CrisisCampSiliconValley - March 26-28, 2010
"Where are we now? - technology and disaster response in Silicon Valley"
On March 26-28, 2010, the Carnegie Mellon Silicon Valley Disaster Management Initiative hosted CrisisCampSiliconValley, a goal-oriented bar-camp focusing on the Bay Area. CrisisCamps bring together domain experts, developers and first responders around improving technology and practice for humanitarian crisis. Development prizes will be awarded for projects.
List of attendees (.pdf)
- Read a brief summary on the DMI and CrisisCamp events!
- Check out blog posts
- Read the Press Releases
Watch the Sessions
Below is a list of speakers along with the time of appearance in the video recording.
0:00:00 Jeannie Stamberger, Carnegie Mellon Silicon Valley, Welcoming Remarks
0:00:50 Allen Flanagan, Clearwire, CLEAR Mobile Innovation Award Challenge
0:11:25 Rich Davies, California Post Earthquake Information Clearinghouse
0:19:20 Mark Bateson, M1 Consulting Group LLC, Draganflyer X6 Helicopter
0:26:45 Zubin Wadia, CiviGuard
0:34:25 Luke Beckman, InSTEDD, Watchfire
0:40:35 Rich Davies, Disaster Mitigation and Preparation
0:49:40 Alex Waibel, Carnegie Mellon Silicon Valley, Cross-Lingual Communication for Disaster and Emergency Relief
0:58:50 Albert Young, Wildfire Crisis Control – 4G and Smart Grid
1:06:45 Bill Moffitt, E-Mesh
1:15:05 Andres Acevedo, Port of San Francisco, Why I love large sheets of paper and blue tape
1:21:31 Gary Hethcoat, SunTactics, Supplying Power Needs in a Disaster Situation
1:31:20 Andrew Brown, SCEWN, Emergency Wireless Network
1:39:35 Cleopatra Victoria, Executivephychotherapy.org, Crisis and Disaster Mental Health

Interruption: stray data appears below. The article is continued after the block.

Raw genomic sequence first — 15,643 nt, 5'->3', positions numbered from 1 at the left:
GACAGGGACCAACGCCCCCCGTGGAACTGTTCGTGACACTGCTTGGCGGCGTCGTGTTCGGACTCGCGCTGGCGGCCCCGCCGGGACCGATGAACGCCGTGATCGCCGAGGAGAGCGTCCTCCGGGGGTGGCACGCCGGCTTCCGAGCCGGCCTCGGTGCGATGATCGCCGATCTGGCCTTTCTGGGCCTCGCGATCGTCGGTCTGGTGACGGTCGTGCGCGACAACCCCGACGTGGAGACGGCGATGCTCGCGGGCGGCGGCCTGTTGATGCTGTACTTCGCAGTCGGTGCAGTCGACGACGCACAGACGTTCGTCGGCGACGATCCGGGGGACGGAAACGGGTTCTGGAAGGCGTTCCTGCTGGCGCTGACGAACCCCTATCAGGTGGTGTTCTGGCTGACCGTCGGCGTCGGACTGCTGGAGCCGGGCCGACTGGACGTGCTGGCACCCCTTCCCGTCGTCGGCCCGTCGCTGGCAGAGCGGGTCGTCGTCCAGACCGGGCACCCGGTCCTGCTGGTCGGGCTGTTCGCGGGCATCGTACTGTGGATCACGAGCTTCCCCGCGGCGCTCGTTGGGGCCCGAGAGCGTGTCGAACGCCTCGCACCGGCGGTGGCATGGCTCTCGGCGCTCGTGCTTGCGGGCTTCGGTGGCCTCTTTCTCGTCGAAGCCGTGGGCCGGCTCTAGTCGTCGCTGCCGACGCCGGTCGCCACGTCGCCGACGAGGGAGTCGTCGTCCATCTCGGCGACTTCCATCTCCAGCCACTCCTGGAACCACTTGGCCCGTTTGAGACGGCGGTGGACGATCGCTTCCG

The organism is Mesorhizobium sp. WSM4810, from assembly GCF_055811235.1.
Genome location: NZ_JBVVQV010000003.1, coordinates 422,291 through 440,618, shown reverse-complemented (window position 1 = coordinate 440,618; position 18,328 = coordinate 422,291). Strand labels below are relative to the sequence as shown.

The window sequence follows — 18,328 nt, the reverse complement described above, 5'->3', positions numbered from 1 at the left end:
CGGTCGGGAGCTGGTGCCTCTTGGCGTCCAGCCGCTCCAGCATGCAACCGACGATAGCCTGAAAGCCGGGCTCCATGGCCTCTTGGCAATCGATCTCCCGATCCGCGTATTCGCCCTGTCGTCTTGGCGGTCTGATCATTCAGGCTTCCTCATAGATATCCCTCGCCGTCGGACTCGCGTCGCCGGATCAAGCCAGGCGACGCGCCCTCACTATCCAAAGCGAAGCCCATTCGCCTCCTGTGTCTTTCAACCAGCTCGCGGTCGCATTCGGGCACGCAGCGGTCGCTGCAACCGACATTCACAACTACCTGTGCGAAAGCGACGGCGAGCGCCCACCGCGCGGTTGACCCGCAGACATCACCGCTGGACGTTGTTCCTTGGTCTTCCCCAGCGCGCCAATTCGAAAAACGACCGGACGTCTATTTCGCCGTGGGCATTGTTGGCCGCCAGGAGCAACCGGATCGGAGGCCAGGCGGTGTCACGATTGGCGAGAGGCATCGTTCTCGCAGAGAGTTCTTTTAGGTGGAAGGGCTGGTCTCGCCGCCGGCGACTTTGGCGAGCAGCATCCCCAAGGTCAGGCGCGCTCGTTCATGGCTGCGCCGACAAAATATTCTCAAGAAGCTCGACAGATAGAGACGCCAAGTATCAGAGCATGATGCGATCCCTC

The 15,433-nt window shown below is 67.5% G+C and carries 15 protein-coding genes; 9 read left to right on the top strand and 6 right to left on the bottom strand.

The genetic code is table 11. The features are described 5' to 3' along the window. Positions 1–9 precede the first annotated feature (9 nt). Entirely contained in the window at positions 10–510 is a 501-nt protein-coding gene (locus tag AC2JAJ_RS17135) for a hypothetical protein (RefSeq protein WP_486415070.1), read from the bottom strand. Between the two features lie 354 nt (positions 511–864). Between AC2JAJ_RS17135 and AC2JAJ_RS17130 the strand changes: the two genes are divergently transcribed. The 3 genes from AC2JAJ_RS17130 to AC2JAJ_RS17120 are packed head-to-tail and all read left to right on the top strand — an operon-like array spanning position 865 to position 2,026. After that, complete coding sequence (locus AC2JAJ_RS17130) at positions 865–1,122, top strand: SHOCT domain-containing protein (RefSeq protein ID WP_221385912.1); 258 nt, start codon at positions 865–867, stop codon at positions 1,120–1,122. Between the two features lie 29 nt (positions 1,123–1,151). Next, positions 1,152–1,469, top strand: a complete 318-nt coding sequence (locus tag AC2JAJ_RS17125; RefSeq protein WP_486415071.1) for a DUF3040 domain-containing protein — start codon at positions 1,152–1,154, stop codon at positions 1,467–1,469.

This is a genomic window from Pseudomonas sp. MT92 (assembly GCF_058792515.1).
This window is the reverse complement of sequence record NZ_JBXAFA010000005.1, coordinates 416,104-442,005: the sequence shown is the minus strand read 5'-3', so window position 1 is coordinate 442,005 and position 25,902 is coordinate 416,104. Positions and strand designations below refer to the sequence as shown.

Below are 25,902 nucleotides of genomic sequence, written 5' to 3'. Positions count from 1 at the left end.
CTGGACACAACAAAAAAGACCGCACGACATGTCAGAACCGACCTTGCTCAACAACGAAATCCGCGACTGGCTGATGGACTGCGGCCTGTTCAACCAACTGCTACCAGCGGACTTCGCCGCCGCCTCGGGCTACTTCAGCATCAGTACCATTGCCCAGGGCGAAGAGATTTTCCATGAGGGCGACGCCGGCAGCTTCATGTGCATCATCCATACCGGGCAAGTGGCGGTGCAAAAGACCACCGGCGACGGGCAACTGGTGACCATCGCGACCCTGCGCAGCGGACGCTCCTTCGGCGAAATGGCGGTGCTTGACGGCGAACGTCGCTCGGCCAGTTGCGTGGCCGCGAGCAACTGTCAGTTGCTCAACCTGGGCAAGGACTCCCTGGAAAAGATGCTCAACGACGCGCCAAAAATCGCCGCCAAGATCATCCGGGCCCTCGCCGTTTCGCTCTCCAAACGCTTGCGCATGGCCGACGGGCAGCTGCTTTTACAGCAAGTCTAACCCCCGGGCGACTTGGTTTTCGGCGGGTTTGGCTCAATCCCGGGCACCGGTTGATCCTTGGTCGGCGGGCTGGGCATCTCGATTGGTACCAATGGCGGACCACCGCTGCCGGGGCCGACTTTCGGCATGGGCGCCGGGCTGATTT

1:52:35 Peter Thoeny, Twiki Inc., Twiki as EOC Dashboard
2:02:00 A.-"Karriem" Khan
2:10:43 Jeannie Stamberger, Carnegie Mellon Silicon Valley, Session wrap-up
CrisisCamp will bring together domain experts, developers, and first responders around improving technology and practice for humanitarian crisis management and disaster relief.
Each and every day, people across the world can find themselves in crisis. Whether it be for a day, a month or an area of social distress, we all have a common need to connect with loved ones, access information and offer assistance to others.
During Transparency Camp 09 and Government 2.0 Camp, several campers exchanged a host of ideas on the need to better connect people with their social networks and information through the use of technology, especially during times and places of crisis. For example, campers shared how mobile innovation on mobile health and alternative power supplies was happening in Africa. Others shared how how citizens of the cloud used their technical skills to aggregate data to help people (often in another part of the world) synthesize desperate pieces of information into something they could understand. We uncovered a dividing line between international humanitarian relief and domestic crisis response. We saw common themes across all efforts including: the use of mobility, the Internet as a common coordination platform, the need for volunteers and the ability to provide alternative community communications access areas. By the end of the tweet-up, we had 40 volunteers sitting around in a circle with an agreement that there should be a forum to exchange these ideas. And it was there, where a common goal brought government, NGOs, private sector, hackers and activists together to create CrisisCamp.
CrisisCamps are hosted in a barcamp style where great minds come together to share their knowledge and expertise for social good.